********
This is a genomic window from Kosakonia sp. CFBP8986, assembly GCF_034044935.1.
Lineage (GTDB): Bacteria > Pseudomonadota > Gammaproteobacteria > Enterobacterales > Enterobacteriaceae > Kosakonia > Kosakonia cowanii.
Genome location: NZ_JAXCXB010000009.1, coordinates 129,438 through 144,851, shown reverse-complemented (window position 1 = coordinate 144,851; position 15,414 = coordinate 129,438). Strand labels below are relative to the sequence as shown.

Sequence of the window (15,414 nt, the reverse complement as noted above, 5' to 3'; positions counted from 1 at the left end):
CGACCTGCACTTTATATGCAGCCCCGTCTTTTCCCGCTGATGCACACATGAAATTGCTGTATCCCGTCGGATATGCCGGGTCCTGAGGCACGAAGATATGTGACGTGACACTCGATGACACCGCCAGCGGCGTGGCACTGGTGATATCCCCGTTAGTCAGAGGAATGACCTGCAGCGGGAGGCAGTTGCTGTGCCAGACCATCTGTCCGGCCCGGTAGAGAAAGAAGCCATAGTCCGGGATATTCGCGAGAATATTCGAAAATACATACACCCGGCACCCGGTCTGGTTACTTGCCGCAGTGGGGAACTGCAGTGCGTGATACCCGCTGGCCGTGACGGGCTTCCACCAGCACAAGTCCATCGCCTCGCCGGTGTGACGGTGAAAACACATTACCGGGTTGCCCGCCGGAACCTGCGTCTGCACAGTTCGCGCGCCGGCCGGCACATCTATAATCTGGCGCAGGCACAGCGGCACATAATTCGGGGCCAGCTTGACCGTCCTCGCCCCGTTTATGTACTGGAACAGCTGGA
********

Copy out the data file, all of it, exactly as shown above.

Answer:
This is a genomic window from Kosakonia sp. CFBP8986, assembly GCF_034044935.1.
Lineage (GTDB): Bacteria > Pseudomonadota > Gammaproteobacteria > Enterobacterales > Enterobacteriaceae > Kosakonia > Kosakonia cowanii.
Genome location: NZ_JAXCXB010000009.1, coordinates 129,438 through 144,851, shown reverse-complemented (window position 1 = coordinate 144,851; position 15,414 = coordinate 129,438). Strand labels below are relative to the sequence as shown.

Sequence of the window (15,414 nt, the reverse complement as noted above, 5' to 3'; positions counted from 1 at the left end):
CGACCTGCACTTTATATGCAGCCCCGTCTTTTCCCGCTGATGCACACATGAAATTGCTGTATCCCGTCGGATATGCCGGGTCCTGAGGCACGAAGATATGTGACGTGACACTCGATGACACCGCCAGCGGCGTGGCACTGGTGATATCCCCGTTAGTCAGAGGAATGACCTGCAGCGGGAGGCAGTTGCTGTGCCAGACCATCTGTCCGGCCCGGTAGAGAAAGAAGCCATAGTCCGGGATATTCGCGAGAATATTCGAAAATACATACACCCGGCACCCGGTCTGGTTACTTGCCGCAGTGGGGAACTGCAGTGCGTGATACCCGCTGGCCGTGACGGGCTTCCACCAGCACAAGTCCATCGCCTCGCCGGTGTGACGGTGAAAACACATTACCGGGTTGCCCGCCGGAACCTGCGTCTGCACAGTTCGCGCGCCGGCCGGCACATCTATAATCTGGCGCAGGCACAGCGGCACATAATTCGGGGCCAGCTTGACCGTCCTCGCCCCGTTTATGTACTGGAACAGCTGGA